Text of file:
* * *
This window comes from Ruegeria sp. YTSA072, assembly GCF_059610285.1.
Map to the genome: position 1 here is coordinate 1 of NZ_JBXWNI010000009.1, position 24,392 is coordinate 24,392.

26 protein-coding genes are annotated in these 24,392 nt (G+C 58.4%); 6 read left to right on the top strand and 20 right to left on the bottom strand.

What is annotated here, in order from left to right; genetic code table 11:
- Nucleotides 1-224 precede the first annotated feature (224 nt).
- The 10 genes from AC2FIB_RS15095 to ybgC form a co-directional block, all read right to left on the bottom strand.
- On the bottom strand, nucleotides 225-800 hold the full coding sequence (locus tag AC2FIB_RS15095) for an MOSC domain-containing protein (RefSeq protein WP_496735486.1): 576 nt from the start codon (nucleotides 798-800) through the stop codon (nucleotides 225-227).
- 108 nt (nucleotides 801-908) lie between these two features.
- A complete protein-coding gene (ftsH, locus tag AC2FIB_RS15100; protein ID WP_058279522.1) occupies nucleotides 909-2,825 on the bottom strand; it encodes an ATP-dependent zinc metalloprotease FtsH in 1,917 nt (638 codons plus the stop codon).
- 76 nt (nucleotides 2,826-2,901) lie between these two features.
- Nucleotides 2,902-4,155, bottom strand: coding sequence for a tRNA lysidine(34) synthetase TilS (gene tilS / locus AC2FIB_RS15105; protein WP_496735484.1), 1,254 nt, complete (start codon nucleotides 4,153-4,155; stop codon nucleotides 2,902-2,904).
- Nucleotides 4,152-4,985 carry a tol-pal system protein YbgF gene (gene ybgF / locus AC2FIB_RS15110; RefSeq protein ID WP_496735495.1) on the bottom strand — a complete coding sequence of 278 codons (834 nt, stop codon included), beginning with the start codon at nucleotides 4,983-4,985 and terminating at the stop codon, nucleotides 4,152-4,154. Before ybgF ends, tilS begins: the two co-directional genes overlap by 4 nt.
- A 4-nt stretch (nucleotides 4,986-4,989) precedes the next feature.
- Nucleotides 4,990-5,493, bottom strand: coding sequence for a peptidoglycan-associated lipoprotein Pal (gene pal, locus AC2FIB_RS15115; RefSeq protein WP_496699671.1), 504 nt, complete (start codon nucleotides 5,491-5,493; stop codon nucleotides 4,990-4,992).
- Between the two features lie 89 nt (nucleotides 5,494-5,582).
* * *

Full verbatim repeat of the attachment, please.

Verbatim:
This window comes from Ruegeria sp. YTSA072, assembly GCF_059610285.1.
Map to the genome: position 1 here is coordinate 1 of NZ_JBXWNI010000009.1, position 24,392 is coordinate 24,392.

26 protein-coding genes are annotated in these 24,392 nt (G+C 58.4%); 6 read left to right on the top strand and 20 right to left on the bottom strand.

What is annotated here, in order from left to right; genetic code table 11:
- Nucleotides 1-224 precede the first annotated feature (224 nt).
- The 10 genes from AC2FIB_RS15095 to ybgC form a co-directional block, all read right to left on the bottom strand.
- On the bottom strand, nucleotides 225-800 hold the full coding sequence (locus tag AC2FIB_RS15095) for an MOSC domain-containing protein (RefSeq protein WP_496735486.1): 576 nt from the start codon (nucleotides 798-800) through the stop codon (nucleotides 225-227).
- 108 nt (nucleotides 801-908) lie between these two features.
- A complete protein-coding gene (ftsH, locus tag AC2FIB_RS15100; protein ID WP_058279522.1) occupies nucleotides 909-2,825 on the bottom strand; it encodes an ATP-dependent zinc metalloprotease FtsH in 1,917 nt (638 codons plus the stop codon).
- 76 nt (nucleotides 2,826-2,901) lie between these two features.
- Nucleotides 2,902-4,155, bottom strand: coding sequence for a tRNA lysidine(34) synthetase TilS (gene tilS / locus AC2FIB_RS15105; protein WP_496735484.1), 1,254 nt, complete (start codon nucleotides 4,153-4,155; stop codon nucleotides 2,902-2,904).
- Nucleotides 4,152-4,985 carry a tol-pal system protein YbgF gene (gene ybgF / locus AC2FIB_RS15110; RefSeq protein ID WP_496735495.1) on the bottom strand — a complete coding sequence of 278 codons (834 nt, stop codon included), beginning with the start codon at nucleotides 4,983-4,985 and terminating at the stop codon, nucleotides 4,152-4,154. Before ybgF ends, tilS begins: the two co-directional genes overlap by 4 nt.
- A 4-nt stretch (nucleotides 4,986-4,989) precedes the next feature.
- Nucleotides 4,990-5,493, bottom strand: coding sequence for a peptidoglycan-associated lipoprotein Pal (gene pal, locus AC2FIB_RS15115; RefSeq protein WP_496699671.1), 504 nt, complete (start codon nucleotides 5,491-5,493; stop codon nucleotides 4,990-4,992).
- Between the two features lie 89 nt (nucleotides 5,494-5,582).